Speaking on October 28th, 2010 at the start of an extensive tour of Asia and the Pacific, U.S. Secretary of State Hillary Rodham Clinton said that the United States is working to sustain and strengthen its engagement in the region. “There are some who say that this long legacy of American leadership in the Asia-Pacific is coming to a close, that we are not here to stay,” Clinton said. “And I say look at our record. It tells a very different story.”
Clinton’s speech was hosted by the East-West Center in cooperation with Pacific Forum CSIS, the Pacific and Asian Affairs Council, the Japan-America Society of Hawaii, the Asia-Pacific Center for Security Studies, the APEC 2011 Hawai‘i Host Committee and the University of Hawai‘i.
Clinton delivered her address as she embarked on a two-week tour through the region, talking about U.S. intention to remain a leader in economic growth, regional security and human rights issues. Her trip includes stops in Hawai‘i, Guam, Vietnam, China, Cambodia, Malaysia, Papua New Guinea, New Zealand, Australia and American Samoa. Clinton noted her visit precedes one by President Barack Obama next month when he visits India, Indonesia, Japan and South Korea.
She said the two trips are part of a strategy of “forward-deployed” diplomacy in a region where much of the history of the 21st century will be written. “For the past 21 months, the Obama Administration has been intent on strengthening our leadership, increasing our engagement and putting into practice new ways of projecting our ideas and influence throughout this changing region,” she said.
Clinton spent a portion of her talk on China, explaining that some people believe that American and Chinese interests are fundamentally at odds, applying “a zero-sum calculation, so whenever one of us succeeds, the other must fail.” But that is not the United States’ view, she said: “In the 21st century, it is not in anyone’s interest for the United States and China to see each other as adversaries. So we are working together to chart a positive, cooperative, and comprehensive relationship for this new century.”
Clinton acknowledged that the relationship between the two countries is complex, but she disputed the view of some Chinese who believe the U.S. is bent on colluding with allies in the region to contain China. Many commentators have speculated that a brief stop on China’s Hainan island was added to the secretary’s itinerary at the last minute largely to assuage such fears. During her few hours on the island she will meet with State Councilor Dai Bingguo to discuss upcoming meetings between President Obama and Chinese President Hu Jintao.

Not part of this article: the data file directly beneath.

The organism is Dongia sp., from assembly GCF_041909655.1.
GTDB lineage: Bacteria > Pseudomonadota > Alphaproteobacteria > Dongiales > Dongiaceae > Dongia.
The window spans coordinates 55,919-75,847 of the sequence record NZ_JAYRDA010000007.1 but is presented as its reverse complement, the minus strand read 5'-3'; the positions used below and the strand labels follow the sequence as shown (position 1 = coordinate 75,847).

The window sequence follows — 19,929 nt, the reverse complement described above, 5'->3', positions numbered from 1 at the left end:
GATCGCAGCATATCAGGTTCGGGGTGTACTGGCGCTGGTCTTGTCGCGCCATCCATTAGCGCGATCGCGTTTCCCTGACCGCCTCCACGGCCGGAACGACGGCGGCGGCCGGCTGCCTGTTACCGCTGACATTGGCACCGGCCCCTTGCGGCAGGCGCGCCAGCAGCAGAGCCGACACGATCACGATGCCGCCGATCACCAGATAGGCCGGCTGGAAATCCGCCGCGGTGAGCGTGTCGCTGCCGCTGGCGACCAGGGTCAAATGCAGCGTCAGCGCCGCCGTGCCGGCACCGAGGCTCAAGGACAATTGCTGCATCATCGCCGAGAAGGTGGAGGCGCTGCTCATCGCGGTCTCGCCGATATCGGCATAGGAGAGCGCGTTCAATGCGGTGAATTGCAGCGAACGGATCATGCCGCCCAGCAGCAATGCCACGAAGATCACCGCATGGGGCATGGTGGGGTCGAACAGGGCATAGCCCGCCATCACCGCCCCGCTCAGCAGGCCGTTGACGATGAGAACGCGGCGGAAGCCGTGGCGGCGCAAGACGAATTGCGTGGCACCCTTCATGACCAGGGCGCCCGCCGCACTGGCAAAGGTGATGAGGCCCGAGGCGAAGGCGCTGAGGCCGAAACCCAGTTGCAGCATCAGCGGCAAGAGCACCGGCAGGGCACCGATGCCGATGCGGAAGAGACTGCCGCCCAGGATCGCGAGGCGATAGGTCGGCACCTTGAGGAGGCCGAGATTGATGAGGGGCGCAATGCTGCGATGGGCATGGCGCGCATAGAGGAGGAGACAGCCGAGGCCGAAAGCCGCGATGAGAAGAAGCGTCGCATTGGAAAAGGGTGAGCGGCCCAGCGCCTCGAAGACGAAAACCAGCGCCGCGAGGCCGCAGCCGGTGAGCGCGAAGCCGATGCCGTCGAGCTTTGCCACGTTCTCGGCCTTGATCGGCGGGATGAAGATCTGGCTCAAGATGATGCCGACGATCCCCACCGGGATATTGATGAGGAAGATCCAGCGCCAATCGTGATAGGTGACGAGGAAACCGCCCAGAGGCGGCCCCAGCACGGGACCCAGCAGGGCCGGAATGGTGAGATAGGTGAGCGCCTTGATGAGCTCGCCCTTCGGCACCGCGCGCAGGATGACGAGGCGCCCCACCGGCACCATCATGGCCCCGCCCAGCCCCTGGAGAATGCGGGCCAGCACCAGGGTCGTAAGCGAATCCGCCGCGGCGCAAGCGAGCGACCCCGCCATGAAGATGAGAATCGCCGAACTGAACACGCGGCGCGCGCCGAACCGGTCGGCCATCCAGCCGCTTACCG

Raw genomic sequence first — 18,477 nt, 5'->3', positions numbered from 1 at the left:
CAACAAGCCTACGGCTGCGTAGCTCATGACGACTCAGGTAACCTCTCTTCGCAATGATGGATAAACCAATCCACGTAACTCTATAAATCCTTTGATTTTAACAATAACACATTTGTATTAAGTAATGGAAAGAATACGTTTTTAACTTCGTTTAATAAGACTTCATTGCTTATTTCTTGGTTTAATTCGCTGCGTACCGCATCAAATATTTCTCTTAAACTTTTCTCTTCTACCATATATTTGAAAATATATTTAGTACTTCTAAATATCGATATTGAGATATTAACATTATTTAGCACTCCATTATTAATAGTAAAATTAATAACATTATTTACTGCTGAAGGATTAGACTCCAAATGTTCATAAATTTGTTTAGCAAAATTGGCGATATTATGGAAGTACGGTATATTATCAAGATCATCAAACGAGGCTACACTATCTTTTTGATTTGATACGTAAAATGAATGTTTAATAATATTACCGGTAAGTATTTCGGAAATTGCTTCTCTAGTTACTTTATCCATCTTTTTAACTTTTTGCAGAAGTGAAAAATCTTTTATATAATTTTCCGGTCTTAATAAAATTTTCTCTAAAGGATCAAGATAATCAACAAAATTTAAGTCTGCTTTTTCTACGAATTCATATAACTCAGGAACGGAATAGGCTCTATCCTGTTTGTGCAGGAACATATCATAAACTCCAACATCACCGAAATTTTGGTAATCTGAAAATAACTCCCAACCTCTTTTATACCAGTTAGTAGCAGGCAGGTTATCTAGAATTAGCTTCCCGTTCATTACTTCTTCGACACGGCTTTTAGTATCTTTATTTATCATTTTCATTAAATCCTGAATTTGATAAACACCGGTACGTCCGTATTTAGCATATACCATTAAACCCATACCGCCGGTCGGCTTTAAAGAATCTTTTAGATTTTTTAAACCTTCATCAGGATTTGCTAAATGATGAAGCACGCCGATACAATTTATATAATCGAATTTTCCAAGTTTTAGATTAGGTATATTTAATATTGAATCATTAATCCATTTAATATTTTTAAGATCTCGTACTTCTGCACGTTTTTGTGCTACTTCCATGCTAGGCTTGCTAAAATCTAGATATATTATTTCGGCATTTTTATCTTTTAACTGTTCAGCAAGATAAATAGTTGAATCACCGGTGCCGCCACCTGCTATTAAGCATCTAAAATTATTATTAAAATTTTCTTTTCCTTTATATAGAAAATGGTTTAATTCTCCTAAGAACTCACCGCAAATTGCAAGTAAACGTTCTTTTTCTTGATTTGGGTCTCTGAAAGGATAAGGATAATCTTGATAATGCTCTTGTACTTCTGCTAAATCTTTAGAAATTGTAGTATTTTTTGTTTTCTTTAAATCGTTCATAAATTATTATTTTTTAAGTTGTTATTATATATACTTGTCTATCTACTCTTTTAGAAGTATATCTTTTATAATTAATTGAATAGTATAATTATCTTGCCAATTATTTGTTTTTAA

She said China has experienced breathtaking growth and development since the beginning of diplomatic relations with America, and that the U.S. is looking forward to working closely with China, both one-on-one and through key multinational institutions, as it takes on a greater role and more responsibility in regional and global affairs. She listed North Korea, global sanctions for Iran, currency, trade and human rights among the important topics of discussion for the U.S. and China.
Clinton said that U.S. foreign policy in the region would continue to rely on fortifying longstanding alliances with countries such as Japan, South Korea, Australia, Thailand and the Philippines while developing emerging partnerships with nations such as Indonesia, Vietnam, Singapore, Malaysia and New Zealand.
She said it also includes more participation in regional multilateral institutions, including the Association of Southeast Asian Nations. Clinton’s visit to Vietnam marks the first time the U.S. will participate in the East Asia Summit, a multilateral body that she said the U.S. hopes will become a substantive forum for pressing strategic and political issues such as nuclear nonproliferation, maritime security and climate change.
“Let me simply state the principle that will guide America’s role in Asian institutions,” she said. “If consequential security, political, and economic issues are being discussed, and if they involve our interests, then we will seek a seat at the table.”
She said that many countries in the region continue to look to the U.S. “to help create the conditions for broad, sustained economic growth and to ensure security by effectively deploying our own military and to defend human rights and dignity by supporting strong democratic institutions.”
Clinton also reiterated criticism of Burma’s human rights record and noted that Asia is the only area in the world where three Nobel laureates (Aung San Suu Kyi, the Dalai Lama, and Liu Xiaobo) are either under house arrest, imprisoned or in exile.
“Like many nations we are troubled by the abuses we see in some places in the region,” she said, adding that the United States joins people worldwide in calling for the release of Burma’s Aung San Suu Kyi. “Her imprisonment must come to an end,” Clinton said.
Clinton said America is committed to seeking accountability for human rights violations in Burma through an international commission of inquiry, and she called upcoming elections in Burma “deeply flawed.”